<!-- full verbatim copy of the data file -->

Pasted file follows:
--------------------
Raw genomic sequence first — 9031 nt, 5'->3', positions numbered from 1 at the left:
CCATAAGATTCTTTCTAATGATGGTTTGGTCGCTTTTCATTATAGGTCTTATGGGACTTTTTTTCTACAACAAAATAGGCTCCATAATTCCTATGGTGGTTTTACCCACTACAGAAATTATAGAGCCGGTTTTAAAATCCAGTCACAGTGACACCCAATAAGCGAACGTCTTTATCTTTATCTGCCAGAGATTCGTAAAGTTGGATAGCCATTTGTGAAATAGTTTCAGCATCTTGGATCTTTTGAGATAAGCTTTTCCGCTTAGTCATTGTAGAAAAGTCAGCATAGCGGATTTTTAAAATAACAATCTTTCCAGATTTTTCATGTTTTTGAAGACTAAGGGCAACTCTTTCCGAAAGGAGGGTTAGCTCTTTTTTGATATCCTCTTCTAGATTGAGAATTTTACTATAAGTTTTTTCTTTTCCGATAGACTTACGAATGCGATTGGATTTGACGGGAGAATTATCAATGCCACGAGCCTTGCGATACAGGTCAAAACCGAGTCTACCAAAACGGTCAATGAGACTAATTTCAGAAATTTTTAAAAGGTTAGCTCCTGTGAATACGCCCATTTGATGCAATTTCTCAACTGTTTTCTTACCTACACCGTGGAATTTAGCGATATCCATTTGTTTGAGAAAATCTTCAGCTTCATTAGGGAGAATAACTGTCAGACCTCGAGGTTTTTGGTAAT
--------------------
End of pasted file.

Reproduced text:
Raw genomic sequence first — 9031 nt, 5'->3', positions numbered from 1 at the left:
CCATAAGATTCTTTCTAATGATGGTTTGGTCGCTTTTCATTATAGGTCTTATGGGACTTTTTTTCTACAACAAAATAGGCTCCATAATTCCTATGGTGGTTTTACCCACTACAGAAATTATAGAGCCGGTTTTAAAATCCAGTCACAGTGACACCCAATAAGCGAACGTCTTTATCTTTATCTGCCAGAGATTCGTAAAGTTGGATAGCCATTTGTGAAATAGTTTCAGCATCTTGGATCTTTTGAGATAAGCTTTTCCGCTTAGTCATTGTAGAAAAGTCAGCATAGCGGATTTTTAAAATAACAATCTTTCCAGATTTTTCATGTTTTTGAAGACTAAGGGCAACTCTTTCCGAAAGGAGGGTTAGCTCTTTTTTGATATCCTCTTCTAGATTGAGAATTTTACTATAAGTTTTTTCTTTTCCGATAGACTTACGAATGCGATTGGATTTGACGGGAGAATTATCAATGCCACGAGCCTTGCGATACAGGTCAAAACCGAGTCTACCAAAACGGTCAATGAGACTAATTTCAGAAATTTTTAAAAGGTTAGCTCCTGTGAATACGCCCATTTGATGCAATTTCTCAACTGTTTTCTTACCTACACCGTGGAATTTAGCGATATCCATTTGTTTGAGAAAATCTTCAGCTTCATTAGGGAGAATAACTGTCAGACCTCGAGGTTTTTGGTAAT